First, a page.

In 1977, the tilma was examined using infrared photography and digital enhancement techniques. Unlike any painting, the tilma shows no sketching or any sign of outline drawn to permit an artist to produce a painting. Further, the very method used to create the image is still unknown. The image is inexplicable in its longevity and method of production. It can be seen today in a large cathedral built to house up to ten thousand worshipers. It is, by far, the most popular religious pilgrimage site in the Western Hemisphere.


    More on Our Lady of Guadalupe at:

    See also:
    Guadalupe, La Pelicula (Guadalupe, the Film)
    Lady of Guadalupe by Tomie de Paola

    Prayer to Our Lady of Guadalupe

    Our Lady of Guadalupe, Mystical Rose,
    make intercession for Holy Church,
    protect the Sovereign Pontiff,
    help all those who invoke thee in their necessities,
    and since thou art the ever Virgin Mary
    and Mother of the true God,
    obtain for us from thy most holy Son,
    the grace of keeping our Catholic Faith,
    sweet hope in the midst of the bitterness of life,
    burning charity and the precious gift of final perseverance.

    Previous Pro Ecclesia posts on this subject:
    Feast of Our Lady of Guadalupe Celebrated at Norwalk Catholic School

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    Thursday, December 11, 2008

    Digest of Today's Posts (11 December 2008)

  • Newsworthy Dads: Another Catholic in the House

  • University of San Francisco Develops Health Plan for Students that Covers Abortion

  • Catholic Politicians Funded by Abortion Lobby

  • (Digest of Yesterday's Posts (10 December 2008))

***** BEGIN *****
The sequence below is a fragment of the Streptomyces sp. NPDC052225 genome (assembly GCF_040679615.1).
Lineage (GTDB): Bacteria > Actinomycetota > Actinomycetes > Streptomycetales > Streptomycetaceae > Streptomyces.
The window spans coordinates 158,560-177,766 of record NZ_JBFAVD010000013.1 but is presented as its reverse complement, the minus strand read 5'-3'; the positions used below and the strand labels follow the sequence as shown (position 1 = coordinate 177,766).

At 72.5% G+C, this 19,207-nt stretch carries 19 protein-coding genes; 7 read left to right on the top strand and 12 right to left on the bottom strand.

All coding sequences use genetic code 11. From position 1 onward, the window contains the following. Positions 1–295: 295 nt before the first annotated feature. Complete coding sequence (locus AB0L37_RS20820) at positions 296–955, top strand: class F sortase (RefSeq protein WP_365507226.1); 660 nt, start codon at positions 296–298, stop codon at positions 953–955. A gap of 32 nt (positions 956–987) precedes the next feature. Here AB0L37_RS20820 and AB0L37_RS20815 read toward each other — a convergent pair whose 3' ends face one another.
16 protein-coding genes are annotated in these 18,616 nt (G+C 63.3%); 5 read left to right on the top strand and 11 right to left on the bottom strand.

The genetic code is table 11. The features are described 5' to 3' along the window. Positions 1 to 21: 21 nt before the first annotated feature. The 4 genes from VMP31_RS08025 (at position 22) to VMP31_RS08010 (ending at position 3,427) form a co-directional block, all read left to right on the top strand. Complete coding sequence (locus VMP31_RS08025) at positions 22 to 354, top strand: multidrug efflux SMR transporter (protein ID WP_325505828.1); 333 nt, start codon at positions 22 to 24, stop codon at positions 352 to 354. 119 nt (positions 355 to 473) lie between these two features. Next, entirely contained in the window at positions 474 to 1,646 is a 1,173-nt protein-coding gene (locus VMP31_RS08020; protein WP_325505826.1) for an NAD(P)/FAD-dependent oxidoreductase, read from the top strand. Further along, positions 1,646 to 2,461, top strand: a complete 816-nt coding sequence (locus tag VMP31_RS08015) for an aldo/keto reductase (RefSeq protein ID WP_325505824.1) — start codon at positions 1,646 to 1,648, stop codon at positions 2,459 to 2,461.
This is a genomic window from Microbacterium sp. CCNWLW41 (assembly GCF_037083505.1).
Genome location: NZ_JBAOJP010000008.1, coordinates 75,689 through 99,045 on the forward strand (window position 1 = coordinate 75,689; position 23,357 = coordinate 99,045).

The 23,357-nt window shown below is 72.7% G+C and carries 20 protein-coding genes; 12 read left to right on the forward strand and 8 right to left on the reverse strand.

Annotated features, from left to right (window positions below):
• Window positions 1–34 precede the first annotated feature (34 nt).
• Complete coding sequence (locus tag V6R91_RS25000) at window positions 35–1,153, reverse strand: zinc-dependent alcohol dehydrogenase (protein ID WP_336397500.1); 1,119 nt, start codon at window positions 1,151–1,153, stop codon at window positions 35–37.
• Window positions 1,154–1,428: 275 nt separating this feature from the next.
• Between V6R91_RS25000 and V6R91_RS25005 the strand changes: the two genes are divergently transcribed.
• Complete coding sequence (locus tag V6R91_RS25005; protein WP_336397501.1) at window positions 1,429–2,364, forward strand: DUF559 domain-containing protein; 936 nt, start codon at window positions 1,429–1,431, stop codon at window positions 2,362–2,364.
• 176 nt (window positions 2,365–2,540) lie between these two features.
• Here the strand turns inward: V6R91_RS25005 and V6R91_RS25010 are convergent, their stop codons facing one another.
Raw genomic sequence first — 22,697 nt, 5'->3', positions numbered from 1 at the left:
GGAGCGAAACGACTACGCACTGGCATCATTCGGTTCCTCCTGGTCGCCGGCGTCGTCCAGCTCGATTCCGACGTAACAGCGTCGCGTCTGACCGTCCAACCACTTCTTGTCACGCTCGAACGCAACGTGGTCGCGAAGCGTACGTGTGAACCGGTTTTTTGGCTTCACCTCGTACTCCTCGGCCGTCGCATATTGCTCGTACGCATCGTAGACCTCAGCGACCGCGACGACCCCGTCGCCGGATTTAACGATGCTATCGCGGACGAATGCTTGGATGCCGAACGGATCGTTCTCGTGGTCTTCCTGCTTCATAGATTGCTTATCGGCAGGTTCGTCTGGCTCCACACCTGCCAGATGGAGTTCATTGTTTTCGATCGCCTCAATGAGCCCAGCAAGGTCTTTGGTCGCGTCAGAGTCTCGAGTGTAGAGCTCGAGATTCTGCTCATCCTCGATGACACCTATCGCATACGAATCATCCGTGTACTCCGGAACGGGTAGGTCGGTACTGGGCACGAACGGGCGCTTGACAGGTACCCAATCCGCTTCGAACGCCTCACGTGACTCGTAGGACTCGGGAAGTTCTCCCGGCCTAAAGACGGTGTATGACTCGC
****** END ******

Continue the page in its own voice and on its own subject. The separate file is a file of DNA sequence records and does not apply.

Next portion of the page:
Newsworthy Dads: Another Catholic in the House

    From the Fathers for Good website put out by the Knights of Columbus:
    Another Catholic in the House

    As a surprise victor in the congressional district that includes New Orleans, Anh Joseph Cao is the “man of the hour” in the current news cycle. Yet with his strong family values and Catholic faith, which he learned before escaping as a boy from war-torn Vietnam, he could also be a candidate for “father of the year.”

    After all, he knows that his role as father will last long after the media glare fades and he settles with his family in the nation’s capital as a first-term congressman from Louisiana in the U.S. House of Representatives.

    “My family is the center of my life. I could not live without my wife and two daughters,” said the 41-year-old Cao in an exclusive Fathers for Good telephone interview. [The "C" in his last name is pronounced as "G"]

    He was married in 2001 to Hieu “Kate” Hoang, and they have two daughters, Sophia (age 5) and Betsy (age 4).

    The most memorable event of his fatherhood was the birth of his daughters, he said.

    “To watch them grow into beautiful girls has been the joy of my life,” he said. “I enjoy coming home to my wife, and reading to my daughters and teaching them piano.”

    Late Election

    In an election delayed more than a month due to the effects of Hurricane Gustav, Cao defeated incumbent William Jefferson, who was hampered by corruption allegations but still outspent his opponent by a wide margin. Cao, the first Vietnamese-American to be elected to Congress, is also the first Republican to win Louisiana’s 2nd District since 1890.